The Importance of Influencer Marketing
Most retailers use a multi-channel approach to sell their products, social media is now an essential part of their communications. According to Sky News, “people spent 36% more time on social media than previous months.” The UK lockdown led to social media platforms being widely used and has allowed influencers to adapt and engage with their audiences in a way they haven't before. Influencers have played an essential role during the pandemic, collaborating with brands and influencing their follower base to buy the latest products.
The mochi TikTok craze started by Little Moons is a great example of how successful influencer marketing can be. Little Moons used creators on TikTok to make videos of themselves enjoying and reviewing the ice cream. This started a trend with other users sharing videos of themselves replicating the creators, resulting in a total of over 19.5 million views. The Grocer reported, “Little Moons saw their sales surge by 700 percent in Tesco beating its entire December sales in just four days.” Little Moons also rose sales in “Waitrose by 350% and completely sold out on Amazon Fresh.” This trend will flourish post-pandemic as social media evolves. It will be crucial for brands to keep on top of upcoming trends, the TikTok phenomenon has now become an effective way for brands to share creative content. The ability to rapidly expand brand awareness almost overnight displays how fast-paced the industry is. It will be highly beneficial for brands to notice these trends and take advantage.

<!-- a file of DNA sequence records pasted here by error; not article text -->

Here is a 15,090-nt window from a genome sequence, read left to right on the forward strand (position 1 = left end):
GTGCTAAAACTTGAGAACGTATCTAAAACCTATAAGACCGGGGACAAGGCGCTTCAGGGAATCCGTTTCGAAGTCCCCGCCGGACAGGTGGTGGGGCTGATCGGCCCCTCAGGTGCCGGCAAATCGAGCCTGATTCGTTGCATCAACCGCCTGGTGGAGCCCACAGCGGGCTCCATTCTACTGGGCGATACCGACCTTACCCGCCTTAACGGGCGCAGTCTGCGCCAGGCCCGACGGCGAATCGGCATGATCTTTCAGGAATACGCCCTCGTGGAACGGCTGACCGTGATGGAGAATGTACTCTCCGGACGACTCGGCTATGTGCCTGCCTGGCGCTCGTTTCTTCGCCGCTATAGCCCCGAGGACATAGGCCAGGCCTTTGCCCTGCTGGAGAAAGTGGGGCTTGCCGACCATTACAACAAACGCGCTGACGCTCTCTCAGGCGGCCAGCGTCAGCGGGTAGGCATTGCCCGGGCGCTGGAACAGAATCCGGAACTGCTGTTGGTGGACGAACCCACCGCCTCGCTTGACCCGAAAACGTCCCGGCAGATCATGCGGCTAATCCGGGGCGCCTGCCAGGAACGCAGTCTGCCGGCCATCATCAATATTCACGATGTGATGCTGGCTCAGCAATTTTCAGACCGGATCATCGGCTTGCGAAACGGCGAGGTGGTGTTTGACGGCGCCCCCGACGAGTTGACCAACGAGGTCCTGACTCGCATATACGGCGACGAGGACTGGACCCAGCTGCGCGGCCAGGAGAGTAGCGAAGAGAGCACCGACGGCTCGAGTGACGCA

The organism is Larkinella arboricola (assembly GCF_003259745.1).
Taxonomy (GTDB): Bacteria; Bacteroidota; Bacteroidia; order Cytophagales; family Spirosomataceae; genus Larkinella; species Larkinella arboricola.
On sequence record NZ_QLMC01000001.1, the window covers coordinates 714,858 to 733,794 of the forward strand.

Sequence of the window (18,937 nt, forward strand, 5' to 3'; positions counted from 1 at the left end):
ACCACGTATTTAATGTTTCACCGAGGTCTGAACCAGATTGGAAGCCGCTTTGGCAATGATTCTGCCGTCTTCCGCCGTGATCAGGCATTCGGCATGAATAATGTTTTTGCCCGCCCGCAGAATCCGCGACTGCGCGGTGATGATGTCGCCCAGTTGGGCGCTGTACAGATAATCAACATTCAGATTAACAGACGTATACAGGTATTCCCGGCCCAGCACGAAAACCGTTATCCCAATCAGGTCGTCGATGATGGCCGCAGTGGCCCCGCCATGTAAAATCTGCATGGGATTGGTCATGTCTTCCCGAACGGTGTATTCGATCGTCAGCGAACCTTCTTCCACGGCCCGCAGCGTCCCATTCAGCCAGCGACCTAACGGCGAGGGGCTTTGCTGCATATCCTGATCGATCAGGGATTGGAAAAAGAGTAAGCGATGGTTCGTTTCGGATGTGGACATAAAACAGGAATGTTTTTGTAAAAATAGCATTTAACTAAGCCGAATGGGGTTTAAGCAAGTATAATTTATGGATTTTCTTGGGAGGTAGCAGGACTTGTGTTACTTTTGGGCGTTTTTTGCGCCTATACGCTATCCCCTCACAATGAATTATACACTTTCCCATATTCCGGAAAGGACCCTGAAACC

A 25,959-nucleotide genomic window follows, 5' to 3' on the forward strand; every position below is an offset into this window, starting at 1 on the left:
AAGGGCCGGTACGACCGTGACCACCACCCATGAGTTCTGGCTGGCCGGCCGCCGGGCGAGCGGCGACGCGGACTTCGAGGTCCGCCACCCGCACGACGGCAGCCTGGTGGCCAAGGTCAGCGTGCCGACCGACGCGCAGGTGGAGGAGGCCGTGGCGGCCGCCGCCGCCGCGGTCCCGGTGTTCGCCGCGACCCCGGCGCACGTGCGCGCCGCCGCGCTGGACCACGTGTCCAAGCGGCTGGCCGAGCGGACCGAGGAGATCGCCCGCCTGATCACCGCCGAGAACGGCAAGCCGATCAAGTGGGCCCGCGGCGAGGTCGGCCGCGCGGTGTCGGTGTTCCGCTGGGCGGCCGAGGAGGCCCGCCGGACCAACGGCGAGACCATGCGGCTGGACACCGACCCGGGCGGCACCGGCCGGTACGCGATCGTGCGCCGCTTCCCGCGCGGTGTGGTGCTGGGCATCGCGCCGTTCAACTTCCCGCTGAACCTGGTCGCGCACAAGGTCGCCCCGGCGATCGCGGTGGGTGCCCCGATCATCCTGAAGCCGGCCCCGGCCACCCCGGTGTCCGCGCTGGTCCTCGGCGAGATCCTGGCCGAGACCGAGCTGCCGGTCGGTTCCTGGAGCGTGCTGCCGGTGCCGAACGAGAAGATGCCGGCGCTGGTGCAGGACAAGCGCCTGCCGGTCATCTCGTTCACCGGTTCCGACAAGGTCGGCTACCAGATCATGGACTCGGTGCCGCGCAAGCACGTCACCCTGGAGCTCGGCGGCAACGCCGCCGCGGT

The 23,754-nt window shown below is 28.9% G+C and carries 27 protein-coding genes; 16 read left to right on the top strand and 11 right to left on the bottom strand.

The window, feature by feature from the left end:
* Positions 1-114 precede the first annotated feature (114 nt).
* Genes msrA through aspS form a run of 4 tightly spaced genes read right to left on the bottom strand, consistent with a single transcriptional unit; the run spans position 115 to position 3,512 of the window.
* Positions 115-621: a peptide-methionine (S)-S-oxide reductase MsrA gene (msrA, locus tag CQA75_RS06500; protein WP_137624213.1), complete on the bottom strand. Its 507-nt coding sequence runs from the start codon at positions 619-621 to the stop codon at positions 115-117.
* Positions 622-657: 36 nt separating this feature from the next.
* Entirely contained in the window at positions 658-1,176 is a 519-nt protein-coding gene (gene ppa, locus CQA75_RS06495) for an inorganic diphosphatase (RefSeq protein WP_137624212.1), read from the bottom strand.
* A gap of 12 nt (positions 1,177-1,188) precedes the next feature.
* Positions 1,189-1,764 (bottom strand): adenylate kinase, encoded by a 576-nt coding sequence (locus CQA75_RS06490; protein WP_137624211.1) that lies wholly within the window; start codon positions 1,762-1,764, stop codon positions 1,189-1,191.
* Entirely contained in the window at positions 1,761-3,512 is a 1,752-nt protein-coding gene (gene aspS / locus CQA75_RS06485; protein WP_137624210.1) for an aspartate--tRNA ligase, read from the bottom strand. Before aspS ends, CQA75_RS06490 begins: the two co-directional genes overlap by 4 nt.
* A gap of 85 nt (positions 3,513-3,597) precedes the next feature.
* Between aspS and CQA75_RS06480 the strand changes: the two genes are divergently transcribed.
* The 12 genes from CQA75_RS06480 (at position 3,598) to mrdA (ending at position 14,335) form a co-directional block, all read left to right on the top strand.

As a result of major retailers closing their doors last year, the difference between conventional ways of shopping and e-commerce sales was highlighted. It's not only that they've shut down their high-street shops for good, but also how they've been merged with e-commerce giants One of the largest online retailers, ASOS, recently rescued the Topshop empire. The fact that ASOS has opted to only sell via their website, resulting in the loss of thousands of jobs, highlighted the confidence organizations have in e-commerce. Debenhams, which was acquired by Boohoo, “one of the fastest growing international brand retailers”, also failed in the COVID-19 crisis resulting in a shift to online sales. With the collapse of these major retailers, the future of the high street has never looked more uncertain. Consumers now have less interest in visiting the high street. As more major retailers disappear, consumers behaviours will continue to develop as their interest will keep declining. As e-commerce builds confidence, the integrity and future of the high-street is uncertain.
A Focus on Fitness
Everyone has experienced an overwhelming period of self-reflection, which has resulted in a greater emphasis on health. Consumers are willing to spend more money on exercise, nutritious food, and self-care. Yahoo reported that; “since the 23 March home gym equipment spiked by 5813%.” The shift in home workouts has been reflected in the audience of those who provide free online sessions, Instagram fitness enthusiast Courtney Black has seen “a 131% rise in followers since March, with some of her sessions viewed over 250,000 times.” It has not just been an Instagram craze but also Joe Wicks set a new record with “over one million people tuning into his live 9am workout classes.” Home workouts have become popular with many consumers as they look for a mental and physical release inside the home. This new lifestyle that consumers have adapted has contributed to new habits which may become permanent.